A VERY STILL LIFE by Nancy Willard

The night after the service, his sister appears
to him.  She is gathering her paintings
for the show her gallery promised: seascapes
like bowls of broth, moons like Camembert
wheels, chunked off and eaten.  Her life’s work!
She asks his opinion of this one, that one.
She says, “Nobody calls me.”
He says, “How can they?  You’re dead.”
She shakes her head: No.

The next night he sees her adding the last
brushstrokes to  green grapes
lounging on a white platter.
They walk among the paintings,
each with its title and price.
She says, “Nobody answers my calls.”
He says, “They can’t hear you.
No breath, no heartbeat, No coming back.”
She shakes her head: No.

The third night she stands at the foot of his bed
pleading.  She begs him to take the paintings.
Maybe he will have better luck.
Her death? They don’t speak  of it.
She says, “Take the days as they come,
the nights as they go.  Don’t forget me.”
He says, “How much of yourself you left behind!”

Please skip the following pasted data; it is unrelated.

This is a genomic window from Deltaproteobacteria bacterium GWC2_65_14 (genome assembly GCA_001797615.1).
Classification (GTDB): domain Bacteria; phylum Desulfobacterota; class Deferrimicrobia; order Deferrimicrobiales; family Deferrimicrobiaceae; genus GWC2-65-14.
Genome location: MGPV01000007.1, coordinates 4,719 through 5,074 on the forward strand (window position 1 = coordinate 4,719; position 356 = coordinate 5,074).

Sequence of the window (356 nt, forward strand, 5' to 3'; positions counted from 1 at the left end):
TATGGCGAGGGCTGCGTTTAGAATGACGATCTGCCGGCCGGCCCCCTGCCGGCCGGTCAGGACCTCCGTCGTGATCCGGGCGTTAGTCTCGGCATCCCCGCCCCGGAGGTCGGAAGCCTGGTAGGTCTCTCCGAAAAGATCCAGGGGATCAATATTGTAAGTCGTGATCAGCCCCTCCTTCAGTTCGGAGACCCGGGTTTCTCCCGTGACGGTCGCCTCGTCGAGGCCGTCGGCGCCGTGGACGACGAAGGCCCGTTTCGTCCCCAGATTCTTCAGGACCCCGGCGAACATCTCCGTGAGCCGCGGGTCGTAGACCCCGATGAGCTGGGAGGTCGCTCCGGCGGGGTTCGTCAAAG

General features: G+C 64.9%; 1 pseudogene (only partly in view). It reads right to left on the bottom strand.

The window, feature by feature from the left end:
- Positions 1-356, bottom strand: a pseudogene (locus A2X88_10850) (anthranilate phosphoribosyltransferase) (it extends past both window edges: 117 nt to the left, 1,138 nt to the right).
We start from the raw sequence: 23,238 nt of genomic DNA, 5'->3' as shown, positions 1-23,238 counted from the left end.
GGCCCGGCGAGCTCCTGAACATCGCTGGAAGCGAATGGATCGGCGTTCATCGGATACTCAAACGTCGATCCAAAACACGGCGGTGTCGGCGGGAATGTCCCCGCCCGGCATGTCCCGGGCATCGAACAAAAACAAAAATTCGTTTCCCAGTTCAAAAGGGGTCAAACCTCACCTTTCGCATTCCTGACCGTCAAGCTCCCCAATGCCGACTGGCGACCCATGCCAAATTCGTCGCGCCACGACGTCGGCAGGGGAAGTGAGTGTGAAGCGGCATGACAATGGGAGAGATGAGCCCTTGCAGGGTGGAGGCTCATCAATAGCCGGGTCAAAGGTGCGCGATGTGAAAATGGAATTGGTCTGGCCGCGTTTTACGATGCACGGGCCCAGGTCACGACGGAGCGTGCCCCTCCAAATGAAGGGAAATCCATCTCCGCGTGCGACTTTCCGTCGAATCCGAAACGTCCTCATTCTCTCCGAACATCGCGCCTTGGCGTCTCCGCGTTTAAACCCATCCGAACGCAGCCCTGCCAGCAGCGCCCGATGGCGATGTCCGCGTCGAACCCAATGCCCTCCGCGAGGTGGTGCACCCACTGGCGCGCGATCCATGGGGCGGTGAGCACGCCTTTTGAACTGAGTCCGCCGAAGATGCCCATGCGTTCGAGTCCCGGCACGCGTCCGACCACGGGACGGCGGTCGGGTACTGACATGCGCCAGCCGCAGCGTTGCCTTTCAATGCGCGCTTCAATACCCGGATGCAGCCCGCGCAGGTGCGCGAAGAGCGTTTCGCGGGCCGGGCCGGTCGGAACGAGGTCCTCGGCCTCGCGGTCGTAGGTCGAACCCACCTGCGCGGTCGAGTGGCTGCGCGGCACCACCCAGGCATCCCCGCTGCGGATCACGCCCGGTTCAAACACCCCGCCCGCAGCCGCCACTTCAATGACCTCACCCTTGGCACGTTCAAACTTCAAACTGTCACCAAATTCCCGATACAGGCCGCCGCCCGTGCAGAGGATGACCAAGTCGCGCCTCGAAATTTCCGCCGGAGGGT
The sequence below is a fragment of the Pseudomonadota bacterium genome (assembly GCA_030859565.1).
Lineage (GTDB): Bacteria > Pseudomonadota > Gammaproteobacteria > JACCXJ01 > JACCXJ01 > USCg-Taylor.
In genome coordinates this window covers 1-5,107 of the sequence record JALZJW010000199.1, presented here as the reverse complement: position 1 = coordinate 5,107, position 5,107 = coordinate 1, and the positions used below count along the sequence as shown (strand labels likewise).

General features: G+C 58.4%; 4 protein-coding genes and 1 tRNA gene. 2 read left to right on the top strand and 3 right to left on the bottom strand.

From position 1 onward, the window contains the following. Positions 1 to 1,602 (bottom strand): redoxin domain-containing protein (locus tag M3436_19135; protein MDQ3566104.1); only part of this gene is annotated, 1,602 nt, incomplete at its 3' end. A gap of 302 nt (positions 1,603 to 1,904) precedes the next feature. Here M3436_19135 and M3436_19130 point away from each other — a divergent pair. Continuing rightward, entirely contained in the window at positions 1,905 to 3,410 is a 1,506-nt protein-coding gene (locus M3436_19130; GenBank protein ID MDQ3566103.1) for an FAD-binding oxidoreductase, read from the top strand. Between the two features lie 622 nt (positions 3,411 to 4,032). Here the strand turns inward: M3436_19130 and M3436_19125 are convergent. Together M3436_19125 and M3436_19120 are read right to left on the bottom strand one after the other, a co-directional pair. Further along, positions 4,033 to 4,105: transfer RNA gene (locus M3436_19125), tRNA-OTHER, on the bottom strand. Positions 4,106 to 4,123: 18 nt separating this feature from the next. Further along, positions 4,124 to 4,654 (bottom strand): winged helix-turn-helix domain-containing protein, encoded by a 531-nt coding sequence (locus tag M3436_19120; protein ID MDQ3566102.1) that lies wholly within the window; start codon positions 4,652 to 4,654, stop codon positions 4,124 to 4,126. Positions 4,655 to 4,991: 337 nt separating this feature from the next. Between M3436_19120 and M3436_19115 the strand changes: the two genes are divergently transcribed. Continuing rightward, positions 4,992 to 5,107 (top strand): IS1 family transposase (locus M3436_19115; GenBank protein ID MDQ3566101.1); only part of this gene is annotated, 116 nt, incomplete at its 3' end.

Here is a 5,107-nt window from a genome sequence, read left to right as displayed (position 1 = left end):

She says, “Look for me in the world I left
when the sun splashes its light on everything.”

Nancy Willard’s poem, featured in a recent issue of Shenandoah, shows how one may be haunted in a healthy and comforting way, how grief can be eclipsed by the specifics of memory and the trajectory of  a deceased loved one’s spirit can provide guidance.

Ms. Willard’s newest collection of poems is In the Salt Marsh (Knopf, 2004), and her recent book of essays is The Left-Handed Story (Michigan, 2008).  She teaches at Vassar.

recent-meR. T. Smith has edited Shenandoah since 1995 and serves as Writer-in-Residence at Washington & Lee. His forthcoming books are Doves in Flight: 13 Fictions and Summoning Shades: New Poems, both due in 2017.